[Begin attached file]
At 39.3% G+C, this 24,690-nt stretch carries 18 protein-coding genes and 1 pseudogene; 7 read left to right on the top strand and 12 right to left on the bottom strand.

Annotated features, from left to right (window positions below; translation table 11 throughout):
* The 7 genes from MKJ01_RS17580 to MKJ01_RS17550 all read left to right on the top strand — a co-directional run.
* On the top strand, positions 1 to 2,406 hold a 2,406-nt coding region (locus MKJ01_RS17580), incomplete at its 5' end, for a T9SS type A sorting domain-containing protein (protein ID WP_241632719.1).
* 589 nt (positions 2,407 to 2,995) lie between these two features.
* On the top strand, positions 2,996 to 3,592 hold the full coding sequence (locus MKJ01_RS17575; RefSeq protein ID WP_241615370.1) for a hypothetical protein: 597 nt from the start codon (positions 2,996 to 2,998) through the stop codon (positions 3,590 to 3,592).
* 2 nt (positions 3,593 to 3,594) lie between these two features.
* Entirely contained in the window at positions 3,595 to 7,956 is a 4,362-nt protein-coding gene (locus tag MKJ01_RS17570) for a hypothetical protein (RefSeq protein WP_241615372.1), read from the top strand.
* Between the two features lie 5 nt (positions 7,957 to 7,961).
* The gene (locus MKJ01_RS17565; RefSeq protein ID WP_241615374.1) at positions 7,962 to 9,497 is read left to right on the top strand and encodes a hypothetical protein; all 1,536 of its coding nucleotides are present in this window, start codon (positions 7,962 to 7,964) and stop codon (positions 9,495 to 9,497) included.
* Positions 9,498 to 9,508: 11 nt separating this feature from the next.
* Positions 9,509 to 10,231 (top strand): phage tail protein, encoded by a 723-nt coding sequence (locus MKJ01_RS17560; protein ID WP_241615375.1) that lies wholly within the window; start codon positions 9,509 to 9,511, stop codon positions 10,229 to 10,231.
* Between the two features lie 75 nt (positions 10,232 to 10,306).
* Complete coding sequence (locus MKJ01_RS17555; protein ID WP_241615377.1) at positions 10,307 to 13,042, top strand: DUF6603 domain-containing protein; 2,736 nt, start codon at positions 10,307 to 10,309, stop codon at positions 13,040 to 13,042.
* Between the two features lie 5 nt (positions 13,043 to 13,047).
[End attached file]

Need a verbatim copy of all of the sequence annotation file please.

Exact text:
At 39.3% G+C, this 24,690-nt stretch carries 18 protein-coding genes and 1 pseudogene; 7 read left to right on the top strand and 12 right to left on the bottom strand.

Annotated features, from left to right (window positions below; translation table 11 throughout):
* The 7 genes from MKJ01_RS17580 to MKJ01_RS17550 all read left to right on the top strand — a co-directional run.
* On the top strand, positions 1 to 2,406 hold a 2,406-nt coding region (locus MKJ01_RS17580), incomplete at its 5' end, for a T9SS type A sorting domain-containing protein (protein ID WP_241632719.1).
* 589 nt (positions 2,407 to 2,995) lie between these two features.
* On the top strand, positions 2,996 to 3,592 hold the full coding sequence (locus MKJ01_RS17575; RefSeq protein ID WP_241615370.1) for a hypothetical protein: 597 nt from the start codon (positions 2,996 to 2,998) through the stop codon (positions 3,590 to 3,592).
* 2 nt (positions 3,593 to 3,594) lie between these two features.
* Entirely contained in the window at positions 3,595 to 7,956 is a 4,362-nt protein-coding gene (locus tag MKJ01_RS17570) for a hypothetical protein (RefSeq protein WP_241615372.1), read from the top strand.
* Between the two features lie 5 nt (positions 7,957 to 7,961).
* The gene (locus MKJ01_RS17565; RefSeq protein ID WP_241615374.1) at positions 7,962 to 9,497 is read left to right on the top strand and encodes a hypothetical protein; all 1,536 of its coding nucleotides are present in this window, start codon (positions 7,962 to 7,964) and stop codon (positions 9,495 to 9,497) included.
* Positions 9,498 to 9,508: 11 nt separating this feature from the next.
* Positions 9,509 to 10,231 (top strand): phage tail protein, encoded by a 723-nt coding sequence (locus MKJ01_RS17560; protein ID WP_241615375.1) that lies wholly within the window; start codon positions 9,509 to 9,511, stop codon positions 10,229 to 10,231.
* Between the two features lie 75 nt (positions 10,232 to 10,306).
* Complete coding sequence (locus MKJ01_RS17555; protein ID WP_241615377.1) at positions 10,307 to 13,042, top strand: DUF6603 domain-containing protein; 2,736 nt, start codon at positions 10,307 to 10,309, stop codon at positions 13,040 to 13,042.
* Between the two features lie 5 nt (positions 13,043 to 13,047).